On Friday evening Oskar Espina-Ruiz, Artistic Director of Music Mountain, delivered a talk on Ludwig van Beethoven and Music Mountain’s Chamber Music Series that will feature a Beethoven Cycle Program: all of Beethoven’s string quartets played by the Shanghai String Quartet in a series of six Sunday afternoon concerts from June 10 to July 8. (The final special concert is September 9.) Here is an opportunity to hear a live performance of one of the greatest musical treasures by a quality quartet.
Oskar began with playing a movement from Beethoven’s Pathétique sonata to set a meditative yet dramatic mood. A sigh of relief surged through me when I learned he was playing a recording by Emil Gilels, one of my own favorites. (Hans Pålsson is another.) The point Oskar was making? Pay attention to tempo as Gilels wrung great dramatic tension (perhaps by slowing Beethoven’s tempo ever-so-slightly).
With this little preface, Oskar was racing off into the glorious string quartets. He played excerpts from The Emerson Quartet's recordings to illustrate the variety of themes and melodies in Beethoven’s work as Beethoven pushed the boundaries of music as a questing Romanticist firmly in the Classical tradition. Beethoven followed classical forms but he tweaked them in new directions—he made the forms follow his inspiration and creativity with Romantic liberty—the forms themselves were his own personal version of classical modality.
Oskar played examples from early, middle, and late Beethoven to illustrate the variety of sensibility: playful, humorous, satiric, sincere, spiritual, transcendent, Otherworldly. This was a little crash course on steroids as The Emerson Quartet recordings worked their magic on our ears. The effect was lively: no one slept and Oskar’s genial, informal humor kept the pace at nimble trot.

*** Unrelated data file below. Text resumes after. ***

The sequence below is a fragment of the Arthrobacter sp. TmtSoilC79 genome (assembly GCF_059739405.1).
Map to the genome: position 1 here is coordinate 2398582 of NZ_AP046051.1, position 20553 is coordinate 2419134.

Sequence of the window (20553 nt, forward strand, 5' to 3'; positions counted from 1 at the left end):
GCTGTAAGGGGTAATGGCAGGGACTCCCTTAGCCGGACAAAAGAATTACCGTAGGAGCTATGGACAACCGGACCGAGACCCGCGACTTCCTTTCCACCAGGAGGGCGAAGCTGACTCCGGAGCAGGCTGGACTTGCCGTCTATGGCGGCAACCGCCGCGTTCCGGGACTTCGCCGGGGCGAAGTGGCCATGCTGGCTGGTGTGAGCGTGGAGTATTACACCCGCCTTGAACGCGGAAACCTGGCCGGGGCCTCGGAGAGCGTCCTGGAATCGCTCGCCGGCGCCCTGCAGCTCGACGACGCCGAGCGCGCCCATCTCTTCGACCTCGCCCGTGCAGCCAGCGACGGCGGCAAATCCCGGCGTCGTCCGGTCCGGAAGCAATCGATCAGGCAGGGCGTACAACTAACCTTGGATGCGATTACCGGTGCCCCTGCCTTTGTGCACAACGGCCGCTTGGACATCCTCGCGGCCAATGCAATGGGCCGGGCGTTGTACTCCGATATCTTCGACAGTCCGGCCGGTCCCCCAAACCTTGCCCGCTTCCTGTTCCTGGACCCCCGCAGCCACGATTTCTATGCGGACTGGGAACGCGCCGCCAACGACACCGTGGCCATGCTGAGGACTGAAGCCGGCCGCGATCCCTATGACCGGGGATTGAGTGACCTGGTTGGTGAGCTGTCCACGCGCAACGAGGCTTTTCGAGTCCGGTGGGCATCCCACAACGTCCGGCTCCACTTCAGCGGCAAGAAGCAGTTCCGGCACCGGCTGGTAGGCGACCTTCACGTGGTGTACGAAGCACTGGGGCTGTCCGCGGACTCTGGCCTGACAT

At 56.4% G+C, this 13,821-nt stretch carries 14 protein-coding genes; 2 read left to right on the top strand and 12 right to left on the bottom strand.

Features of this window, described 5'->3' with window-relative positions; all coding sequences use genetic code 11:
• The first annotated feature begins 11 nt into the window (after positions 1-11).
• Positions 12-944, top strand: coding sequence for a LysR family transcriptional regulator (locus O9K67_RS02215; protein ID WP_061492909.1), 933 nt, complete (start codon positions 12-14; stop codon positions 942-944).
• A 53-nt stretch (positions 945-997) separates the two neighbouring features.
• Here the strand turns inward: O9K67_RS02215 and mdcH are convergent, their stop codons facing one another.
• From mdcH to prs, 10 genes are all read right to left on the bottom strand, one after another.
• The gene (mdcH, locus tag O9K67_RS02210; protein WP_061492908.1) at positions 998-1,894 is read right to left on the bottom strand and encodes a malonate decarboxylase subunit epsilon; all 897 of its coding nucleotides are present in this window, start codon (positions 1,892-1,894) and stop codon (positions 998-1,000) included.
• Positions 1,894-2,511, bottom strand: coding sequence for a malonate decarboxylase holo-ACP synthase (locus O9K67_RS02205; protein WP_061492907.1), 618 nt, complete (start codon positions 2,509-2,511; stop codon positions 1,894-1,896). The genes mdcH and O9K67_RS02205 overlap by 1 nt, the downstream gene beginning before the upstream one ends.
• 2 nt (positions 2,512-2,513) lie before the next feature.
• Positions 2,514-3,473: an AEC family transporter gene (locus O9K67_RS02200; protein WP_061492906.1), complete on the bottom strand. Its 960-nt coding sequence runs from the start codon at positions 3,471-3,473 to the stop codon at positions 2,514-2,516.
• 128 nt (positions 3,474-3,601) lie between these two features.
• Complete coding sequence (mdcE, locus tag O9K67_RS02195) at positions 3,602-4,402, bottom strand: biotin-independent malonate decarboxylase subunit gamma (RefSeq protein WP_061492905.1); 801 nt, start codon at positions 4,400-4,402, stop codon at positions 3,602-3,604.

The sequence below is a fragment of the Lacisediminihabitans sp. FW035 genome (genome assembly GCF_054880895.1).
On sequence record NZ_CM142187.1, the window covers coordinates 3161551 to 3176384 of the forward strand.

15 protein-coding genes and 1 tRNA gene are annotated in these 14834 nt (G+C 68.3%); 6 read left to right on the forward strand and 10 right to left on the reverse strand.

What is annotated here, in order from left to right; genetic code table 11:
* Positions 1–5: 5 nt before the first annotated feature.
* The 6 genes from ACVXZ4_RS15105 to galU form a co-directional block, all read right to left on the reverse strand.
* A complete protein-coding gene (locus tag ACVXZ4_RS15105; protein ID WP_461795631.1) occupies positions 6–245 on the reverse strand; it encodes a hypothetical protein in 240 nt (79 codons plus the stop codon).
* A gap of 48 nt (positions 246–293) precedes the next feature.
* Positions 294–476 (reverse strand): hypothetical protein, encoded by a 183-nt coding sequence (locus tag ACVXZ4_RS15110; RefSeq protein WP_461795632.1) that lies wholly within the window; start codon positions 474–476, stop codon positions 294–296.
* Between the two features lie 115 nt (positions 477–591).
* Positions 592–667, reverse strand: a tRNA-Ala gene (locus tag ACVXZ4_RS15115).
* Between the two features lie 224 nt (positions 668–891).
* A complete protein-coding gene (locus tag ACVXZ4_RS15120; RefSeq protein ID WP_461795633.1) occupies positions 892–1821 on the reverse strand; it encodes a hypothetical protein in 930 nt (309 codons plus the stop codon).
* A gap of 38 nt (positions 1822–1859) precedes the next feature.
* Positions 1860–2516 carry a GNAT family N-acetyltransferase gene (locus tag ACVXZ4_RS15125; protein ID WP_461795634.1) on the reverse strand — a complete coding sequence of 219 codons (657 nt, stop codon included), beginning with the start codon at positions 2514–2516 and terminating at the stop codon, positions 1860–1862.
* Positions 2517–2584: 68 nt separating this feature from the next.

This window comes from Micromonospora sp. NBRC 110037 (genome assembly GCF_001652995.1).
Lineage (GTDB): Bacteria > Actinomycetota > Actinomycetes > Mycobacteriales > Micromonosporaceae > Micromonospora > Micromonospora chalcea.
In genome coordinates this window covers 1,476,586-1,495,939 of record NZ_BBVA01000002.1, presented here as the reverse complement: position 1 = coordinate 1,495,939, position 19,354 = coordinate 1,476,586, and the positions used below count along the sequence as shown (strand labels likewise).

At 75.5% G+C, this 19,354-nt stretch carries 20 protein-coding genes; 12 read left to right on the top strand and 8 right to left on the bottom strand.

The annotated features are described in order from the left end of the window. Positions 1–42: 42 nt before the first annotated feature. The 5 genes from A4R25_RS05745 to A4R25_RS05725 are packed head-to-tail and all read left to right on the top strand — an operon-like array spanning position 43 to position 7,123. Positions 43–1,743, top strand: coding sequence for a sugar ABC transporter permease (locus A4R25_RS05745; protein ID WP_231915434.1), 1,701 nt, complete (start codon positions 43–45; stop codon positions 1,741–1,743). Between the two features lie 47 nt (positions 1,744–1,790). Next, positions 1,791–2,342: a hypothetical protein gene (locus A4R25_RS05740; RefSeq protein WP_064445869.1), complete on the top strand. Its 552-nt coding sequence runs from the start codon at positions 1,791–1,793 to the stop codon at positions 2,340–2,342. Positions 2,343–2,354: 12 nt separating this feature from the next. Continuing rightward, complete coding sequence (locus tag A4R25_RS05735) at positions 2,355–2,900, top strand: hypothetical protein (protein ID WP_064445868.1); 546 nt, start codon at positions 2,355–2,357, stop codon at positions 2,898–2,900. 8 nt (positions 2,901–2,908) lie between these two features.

But Beethoven and The Shanghai Quartet is merely the opening headline of a great lineup: Escher String Quartet, Pederecki String Quartet, Avalon String Quartet (super interesting program), Amernet String Quartet, St. Petersburg Piano Quartet, Cassatt String Quartet, Ariel Quartet, American String Quartet (knockout program), and some other quite special programs, all on Sundays at 3 pm.
Yet these concerts provide only one dimension of Music Mountain. Saturday evening concerts feature a medley of popular music and jazz. The Ted Nash Quartet kicks that program off on June 16 with the Ted Nash Quartet from Lincoln Center. Other highlights for this 6:30 pm series include Peter & Will Anderson Quartet playing all Duke Ellington; New Cuban Express Quartet; Galvanized Jazz Band; Amina Figarova Quintet. Gabriel Alegria Afro-Peruvian Sextet; The Bridge Trio; etc. For a complete listing go to their photogenic website: http://musicmountain.org
The main point of this early preview is that you may save significantly on concert tickets by purchasing early before June 9. Since there is a roof overhead, there is no risk. Some Saturday evening concerts have pre-concert 5 pm dinner specials at the Falls Village Inn for those interested. You can do any of this by phone at 860-824-7126. You can give the gift of music, invite special friends, or just soak in this most rich musical resource in smorgasbord fashion by picking your own favorites or new experiences that will let your ears levitate your brain in a magic mountain setting—you have the sophistication of Manhattan in the countryside every weekend! Tokyo String Quartet performs Op. 59 no. 1 on video below.